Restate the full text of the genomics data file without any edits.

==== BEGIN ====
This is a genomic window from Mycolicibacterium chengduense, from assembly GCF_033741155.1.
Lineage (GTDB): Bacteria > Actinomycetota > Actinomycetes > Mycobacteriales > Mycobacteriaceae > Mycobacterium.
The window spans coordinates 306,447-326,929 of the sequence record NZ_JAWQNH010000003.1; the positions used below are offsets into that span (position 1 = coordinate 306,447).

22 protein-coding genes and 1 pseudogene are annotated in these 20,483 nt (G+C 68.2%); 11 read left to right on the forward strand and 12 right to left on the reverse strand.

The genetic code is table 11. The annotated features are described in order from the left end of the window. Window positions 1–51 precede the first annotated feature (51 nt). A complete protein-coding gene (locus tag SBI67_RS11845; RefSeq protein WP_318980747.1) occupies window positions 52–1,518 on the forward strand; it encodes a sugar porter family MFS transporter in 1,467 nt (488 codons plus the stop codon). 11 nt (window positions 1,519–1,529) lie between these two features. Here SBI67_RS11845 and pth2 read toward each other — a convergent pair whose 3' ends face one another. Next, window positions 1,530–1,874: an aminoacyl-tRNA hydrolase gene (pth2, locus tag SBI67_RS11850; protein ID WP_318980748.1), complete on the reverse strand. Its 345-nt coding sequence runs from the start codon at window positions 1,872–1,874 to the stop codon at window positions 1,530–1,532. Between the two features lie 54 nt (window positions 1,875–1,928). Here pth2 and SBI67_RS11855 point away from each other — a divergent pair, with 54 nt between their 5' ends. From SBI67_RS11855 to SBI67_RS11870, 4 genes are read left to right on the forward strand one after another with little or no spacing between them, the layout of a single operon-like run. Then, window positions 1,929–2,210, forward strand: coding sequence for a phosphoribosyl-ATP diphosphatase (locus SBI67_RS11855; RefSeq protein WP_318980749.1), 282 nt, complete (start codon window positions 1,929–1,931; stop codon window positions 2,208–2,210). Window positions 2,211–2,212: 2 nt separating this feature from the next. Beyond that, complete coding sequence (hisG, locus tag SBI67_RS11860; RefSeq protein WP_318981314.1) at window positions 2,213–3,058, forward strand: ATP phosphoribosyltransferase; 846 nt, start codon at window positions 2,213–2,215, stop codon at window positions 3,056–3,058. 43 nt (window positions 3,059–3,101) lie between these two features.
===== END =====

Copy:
This is a genomic window from Mycolicibacterium chengduense, from assembly GCF_033741155.1.
Lineage (GTDB): Bacteria > Actinomycetota > Actinomycetes > Mycobacteriales > Mycobacteriaceae > Mycobacterium.
The window spans coordinates 306,447-326,929 of the sequence record NZ_JAWQNH010000003.1; the positions used below are offsets into that span (position 1 = coordinate 306,447).

22 protein-coding genes and 1 pseudogene are annotated in these 20,483 nt (G+C 68.2%); 11 read left to right on the forward strand and 12 right to left on the reverse strand.

The genetic code is table 11. The annotated features are described in order from the left end of the window. Window positions 1–51 precede the first annotated feature (51 nt). A complete protein-coding gene (locus tag SBI67_RS11845; RefSeq protein WP_318980747.1) occupies window positions 52–1,518 on the forward strand; it encodes a sugar porter family MFS transporter in 1,467 nt (488 codons plus the stop codon). 11 nt (window positions 1,519–1,529) lie between these two features. Here SBI67_RS11845 and pth2 read toward each other — a convergent pair whose 3' ends face one another. Next, window positions 1,530–1,874: an aminoacyl-tRNA hydrolase gene (pth2, locus tag SBI67_RS11850; protein ID WP_318980748.1), complete on the reverse strand. Its 345-nt coding sequence runs from the start codon at window positions 1,872–1,874 to the stop codon at window positions 1,530–1,532. Between the two features lie 54 nt (window positions 1,875–1,928). Here pth2 and SBI67_RS11855 point away from each other — a divergent pair, with 54 nt between their 5' ends. From SBI67_RS11855 to SBI67_RS11870, 4 genes are read left to right on the forward strand one after another with little or no spacing between them, the layout of a single operon-like run. Then, window positions 1,929–2,210, forward strand: coding sequence for a phosphoribosyl-ATP diphosphatase (locus SBI67_RS11855; RefSeq protein WP_318980749.1), 282 nt, complete (start codon window positions 1,929–1,931; stop codon window positions 2,208–2,210). Window positions 2,211–2,212: 2 nt separating this feature from the next. Beyond that, complete coding sequence (hisG, locus tag SBI67_RS11860; RefSeq protein WP_318981314.1) at window positions 2,213–3,058, forward strand: ATP phosphoribosyltransferase; 846 nt, start codon at window positions 2,213–2,215, stop codon at window positions 3,056–3,058. 43 nt (window positions 3,059–3,101) lie between these two features.